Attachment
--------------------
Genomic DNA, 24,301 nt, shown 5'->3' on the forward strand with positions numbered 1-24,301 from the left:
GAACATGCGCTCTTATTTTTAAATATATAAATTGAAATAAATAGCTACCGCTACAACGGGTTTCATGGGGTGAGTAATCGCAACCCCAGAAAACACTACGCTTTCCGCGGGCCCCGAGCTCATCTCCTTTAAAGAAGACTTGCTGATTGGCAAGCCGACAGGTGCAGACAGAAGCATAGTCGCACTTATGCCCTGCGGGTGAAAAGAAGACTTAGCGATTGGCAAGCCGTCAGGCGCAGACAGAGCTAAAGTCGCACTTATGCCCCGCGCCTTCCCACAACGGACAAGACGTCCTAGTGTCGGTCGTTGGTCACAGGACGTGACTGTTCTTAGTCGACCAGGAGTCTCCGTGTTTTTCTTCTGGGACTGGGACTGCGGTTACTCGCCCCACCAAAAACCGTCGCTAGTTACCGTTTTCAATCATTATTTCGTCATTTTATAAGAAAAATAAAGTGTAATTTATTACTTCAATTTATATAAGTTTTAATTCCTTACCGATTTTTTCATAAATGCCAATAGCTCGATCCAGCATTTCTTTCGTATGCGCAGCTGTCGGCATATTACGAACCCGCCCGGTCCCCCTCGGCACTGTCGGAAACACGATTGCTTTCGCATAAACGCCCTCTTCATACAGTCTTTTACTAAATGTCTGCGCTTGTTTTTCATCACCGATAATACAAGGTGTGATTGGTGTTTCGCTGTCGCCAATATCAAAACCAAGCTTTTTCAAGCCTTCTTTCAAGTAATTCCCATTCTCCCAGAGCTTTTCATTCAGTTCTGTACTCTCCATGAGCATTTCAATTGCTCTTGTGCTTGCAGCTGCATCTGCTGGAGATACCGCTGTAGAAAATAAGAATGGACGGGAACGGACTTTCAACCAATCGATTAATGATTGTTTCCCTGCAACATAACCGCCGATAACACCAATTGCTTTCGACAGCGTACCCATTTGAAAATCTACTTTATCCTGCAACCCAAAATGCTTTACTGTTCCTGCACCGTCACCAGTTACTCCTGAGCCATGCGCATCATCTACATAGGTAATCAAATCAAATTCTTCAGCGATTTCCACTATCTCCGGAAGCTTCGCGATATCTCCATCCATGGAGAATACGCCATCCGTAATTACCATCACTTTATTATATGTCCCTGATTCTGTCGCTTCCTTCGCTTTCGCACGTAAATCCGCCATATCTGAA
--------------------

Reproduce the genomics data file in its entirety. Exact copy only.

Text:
Genomic DNA, 24,301 nt, shown 5'->3' on the forward strand with positions numbered 1-24,301 from the left:
GAACATGCGCTCTTATTTTTAAATATATAAATTGAAATAAATAGCTACCGCTACAACGGGTTTCATGGGGTGAGTAATCGCAACCCCAGAAAACACTACGCTTTCCGCGGGCCCCGAGCTCATCTCCTTTAAAGAAGACTTGCTGATTGGCAAGCCGACAGGTGCAGACAGAAGCATAGTCGCACTTATGCCCTGCGGGTGAAAAGAAGACTTAGCGATTGGCAAGCCGTCAGGCGCAGACAGAGCTAAAGTCGCACTTATGCCCCGCGCCTTCCCACAACGGACAAGACGTCCTAGTGTCGGTCGTTGGTCACAGGACGTGACTGTTCTTAGTCGACCAGGAGTCTCCGTGTTTTTCTTCTGGGACTGGGACTGCGGTTACTCGCCCCACCAAAAACCGTCGCTAGTTACCGTTTTCAATCATTATTTCGTCATTTTATAAGAAAAATAAAGTGTAATTTATTACTTCAATTTATATAAGTTTTAATTCCTTACCGATTTTTTCATAAATGCCAATAGCTCGATCCAGCATTTCTTTCGTATGCGCAGCTGTCGGCATATTACGAACCCGCCCGGTCCCCCTCGGCACTGTCGGAAACACGATTGCTTTCGCATAAACGCCCTCTTCATACAGTCTTTTACTAAATGTCTGCGCTTGTTTTTCATCACCGATAATACAAGGTGTGATTGGTGTTTCGCTGTCGCCAATATCAAAACCAAGCTTTTTCAAGCCTTCTTTCAAGTAATTCCCATTCTCCCAGAGCTTTTCATTCAGTTCTGTACTCTCCATGAGCATTTCAATTGCTCTTGTGCTTGCAGCTGCATCTGCTGGAGATACCGCTGTAGAAAATAAGAATGGACGGGAACGGACTTTCAACCAATCGATTAATGATTGTTTCCCTGCAACATAACCGCCGATAACACCAATTGCTTTCGACAGCGTACCCATTTGAAAATCTACTTTATCCTGCAACCCAAAATGCTTTACTGTTCCTGCACCGTCACCAGTTACTCCTGAGCCATGCGCATCATCTACATAGGTAATCAAATCAAATTCTTCAGCGATTTCCACTATCTCCGGAAGCTTCGCGATATCTCCATCCATGGAGAATACGCCATCCGTAATTACCATCACTTTATTATATGTCCCTGATTCTGTCGCTTCCTTCGCTTTCGCACGTAAATCCGCCATATCTGAA